How we found the genes that control nose shape – and what they say about us
Whether we love it or hate it, there’s no getting away from the fact that the nose is the most protruding part of the face and one of our most distinguishable features. From tribal ornaments and oriental piercings to Hollywood nose jobs – it’s no wonder that humans throughout history have made such an effort to make this body part look good.
But the history of nose beauty ideals has been changeable and at times dark. For example, in early Europe the hooked “Roman” nose signified beauty and nobility. The Nazis on the other hand despised it and saw it as a characteristic of Jewish people. Even more broadly, Jews like Shakespeare’s Shylock typically ended up being portrayed with a hooked nose to represent evilness.
But among all this murky pseudoscience, some biological facts and questions have remained obscured. For example, why is there such ethnic variation when it comes to nose shape? Our work, published in Nature Communications, has now begun to answer this question by identifying a number of genes associated with nose shape.
Evolutionary scientists first started shedding light on the issue by suggesting that the the nose is a result of adaptation to changing climatic environments as humans migrated out of Africa into colder climates. The narrower, pointy nose of Europeans was proposed to have evolved to adapt to the cold, dry climate so that the cold air could be warmed up and moistened through the nasal passage before it reaches the lungs. Similarly the broader, flatter noses in East Asians and Siberians, who were the ancestors of Native Americans, were also explained to be a climatic adaptation to minimise heat loss in a cold environment.
Since natural selection only works at the genetic level, this leads to the next obvious question: what are the genes that give rise to such variation in our noses? This question has proven difficult to answer. Some mutations have been found to cause malformations of the skull and face in humans and other animals, but genes for normal facial variation have remained largely unknown.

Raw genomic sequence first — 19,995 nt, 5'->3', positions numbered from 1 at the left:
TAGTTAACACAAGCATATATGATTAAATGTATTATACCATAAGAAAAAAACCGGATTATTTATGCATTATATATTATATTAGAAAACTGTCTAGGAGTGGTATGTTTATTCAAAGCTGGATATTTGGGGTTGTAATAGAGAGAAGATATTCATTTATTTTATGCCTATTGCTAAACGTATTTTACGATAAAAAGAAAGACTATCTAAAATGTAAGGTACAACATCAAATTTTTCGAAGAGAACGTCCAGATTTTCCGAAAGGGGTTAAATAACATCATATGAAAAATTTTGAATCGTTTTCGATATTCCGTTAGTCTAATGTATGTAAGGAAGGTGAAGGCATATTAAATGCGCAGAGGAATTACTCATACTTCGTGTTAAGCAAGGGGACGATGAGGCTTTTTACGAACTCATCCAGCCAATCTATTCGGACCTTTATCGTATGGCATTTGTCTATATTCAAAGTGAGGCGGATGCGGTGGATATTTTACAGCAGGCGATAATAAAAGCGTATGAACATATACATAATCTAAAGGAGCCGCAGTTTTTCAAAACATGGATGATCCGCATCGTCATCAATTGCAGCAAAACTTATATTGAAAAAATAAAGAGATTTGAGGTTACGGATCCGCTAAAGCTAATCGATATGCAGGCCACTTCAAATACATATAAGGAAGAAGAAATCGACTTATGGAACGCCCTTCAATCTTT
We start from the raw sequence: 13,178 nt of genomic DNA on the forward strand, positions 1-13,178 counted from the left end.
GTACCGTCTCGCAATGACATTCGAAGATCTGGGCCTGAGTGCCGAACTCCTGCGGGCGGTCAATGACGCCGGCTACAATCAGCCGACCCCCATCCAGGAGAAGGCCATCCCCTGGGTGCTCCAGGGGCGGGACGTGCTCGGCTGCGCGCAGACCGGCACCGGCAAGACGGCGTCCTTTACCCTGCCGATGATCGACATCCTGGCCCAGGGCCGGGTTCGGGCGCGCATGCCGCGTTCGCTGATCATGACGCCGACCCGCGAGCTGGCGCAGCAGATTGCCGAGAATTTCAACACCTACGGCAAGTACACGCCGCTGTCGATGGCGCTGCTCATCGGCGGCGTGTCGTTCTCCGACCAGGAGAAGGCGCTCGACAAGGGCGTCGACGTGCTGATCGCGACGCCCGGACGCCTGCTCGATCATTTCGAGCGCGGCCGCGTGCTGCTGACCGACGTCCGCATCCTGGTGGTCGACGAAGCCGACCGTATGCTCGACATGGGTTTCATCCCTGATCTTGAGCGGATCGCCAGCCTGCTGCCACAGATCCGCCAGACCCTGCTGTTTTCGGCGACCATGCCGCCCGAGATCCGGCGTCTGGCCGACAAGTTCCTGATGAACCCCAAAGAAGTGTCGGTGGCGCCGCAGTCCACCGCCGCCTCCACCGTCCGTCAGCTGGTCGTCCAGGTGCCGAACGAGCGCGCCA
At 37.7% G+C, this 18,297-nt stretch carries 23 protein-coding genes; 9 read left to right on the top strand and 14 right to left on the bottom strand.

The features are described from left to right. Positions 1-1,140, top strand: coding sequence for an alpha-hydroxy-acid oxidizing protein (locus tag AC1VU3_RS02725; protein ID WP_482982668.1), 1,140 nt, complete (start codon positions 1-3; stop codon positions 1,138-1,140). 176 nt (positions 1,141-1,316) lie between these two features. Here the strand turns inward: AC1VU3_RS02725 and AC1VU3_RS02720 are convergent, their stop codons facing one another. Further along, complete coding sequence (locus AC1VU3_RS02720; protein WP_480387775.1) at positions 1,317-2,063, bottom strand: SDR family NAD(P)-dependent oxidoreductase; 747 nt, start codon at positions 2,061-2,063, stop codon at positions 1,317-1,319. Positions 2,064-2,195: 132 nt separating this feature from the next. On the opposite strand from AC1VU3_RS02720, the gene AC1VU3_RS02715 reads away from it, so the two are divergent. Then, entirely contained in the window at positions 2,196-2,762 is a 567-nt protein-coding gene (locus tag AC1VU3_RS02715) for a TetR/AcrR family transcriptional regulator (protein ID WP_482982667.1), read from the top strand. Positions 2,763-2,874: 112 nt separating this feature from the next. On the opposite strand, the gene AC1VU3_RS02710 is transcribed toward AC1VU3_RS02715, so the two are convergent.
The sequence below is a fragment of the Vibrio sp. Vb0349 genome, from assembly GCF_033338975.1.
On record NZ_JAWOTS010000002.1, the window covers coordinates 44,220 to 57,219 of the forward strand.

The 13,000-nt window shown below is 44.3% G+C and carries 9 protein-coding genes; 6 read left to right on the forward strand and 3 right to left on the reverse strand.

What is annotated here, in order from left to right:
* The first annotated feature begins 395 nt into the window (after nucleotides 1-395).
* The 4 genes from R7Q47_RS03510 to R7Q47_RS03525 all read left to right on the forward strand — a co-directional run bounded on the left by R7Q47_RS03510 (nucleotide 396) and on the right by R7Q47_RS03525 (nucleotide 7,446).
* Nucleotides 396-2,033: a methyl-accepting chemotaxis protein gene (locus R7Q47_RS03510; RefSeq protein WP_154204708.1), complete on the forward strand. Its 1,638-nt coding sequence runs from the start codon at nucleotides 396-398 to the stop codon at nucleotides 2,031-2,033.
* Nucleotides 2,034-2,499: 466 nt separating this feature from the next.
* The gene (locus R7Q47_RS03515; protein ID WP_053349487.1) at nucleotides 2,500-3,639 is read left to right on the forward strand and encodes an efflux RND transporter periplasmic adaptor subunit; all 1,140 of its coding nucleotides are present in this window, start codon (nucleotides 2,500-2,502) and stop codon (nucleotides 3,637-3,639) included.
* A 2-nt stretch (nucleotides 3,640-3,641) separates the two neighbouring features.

Part of the problem is that most studies have been restricted to a single continental population – the Europeans. Such studies have an inherent limitation, since if almost everybody in that population have a particular feature, then there is no variation in the traits to run a statistical analysis on, even if that feature is markedly different in other continental populations.
We used a large Latin American data set called the Candela cohort collected from five countries, ranging from Mexico to Chile. This represents huge variation in continental and subcontinental ancestry as well as geography and environment. As Latin Americans are a mixture of Europeans, Native Americans and Africans, they provide immense genetic diversity. We previously used this cohort to find the first genes associated with variation in ear shape and hair features.
In the new study, we looked at thousands of people in this data set to examine common genetic variants to see if any variant is associated with a specific nose type. Our colleagues Macarena Fuentes-Guajardo from University College London and Mirsha Quinto-Sanchez from the Centro Nacional Patagónico in Argentina characterised the participants’ facial variation through 2D and 3D analysis of facial photographs. We started with categorical features such as broad/average/narrow noses, in some 6,000 individuals, and went on to more precisely quantify nose features through 3D in about 3,000 individuals.
The upper part of our nose is made of bones while the lower part is made of cartilage. We found that the width of nose bridge, the endpoint of the bony part of our nose, is associated with the gene RUNX2, which is known to be involved in bone development. So if you have a wide nose bridge, you may be carrying a certain version of this gene.
In addition, nose wing breadth, the width of our nose across the nostrils, is associated with the genes GLI3 and PAX1. Meanwhile, various nose pointiness traits such as nose protrusion, nose inclination and nose tip angle are associated with DCHS2, which is involved in cartilage growth. All of these genes are previously known with respect to bone or cartilage development, and rare variants of them have been characterised with skull and face malformations in humans or other animals. However, until now we hadn’t realised that they actually play a part in normal facial variation.
Our results are not only important for explaining the differences in nose shape between different continents. Some of the identified nose genes also corroborate our evolutionary history – providing the first steps towards a genetic basis of nose-shape evolution which led to the ethnic variation we notice today. Interestingly, the genes GLI3, DCHS2 and RUNX2 are known to have changed a lot in modern humans compared to archaic humans such as Neanderthals and Denisovans, who also had slightly different-looking noses. This is particularly true for GLI3, which is undergoing rapid evolution in modern humans.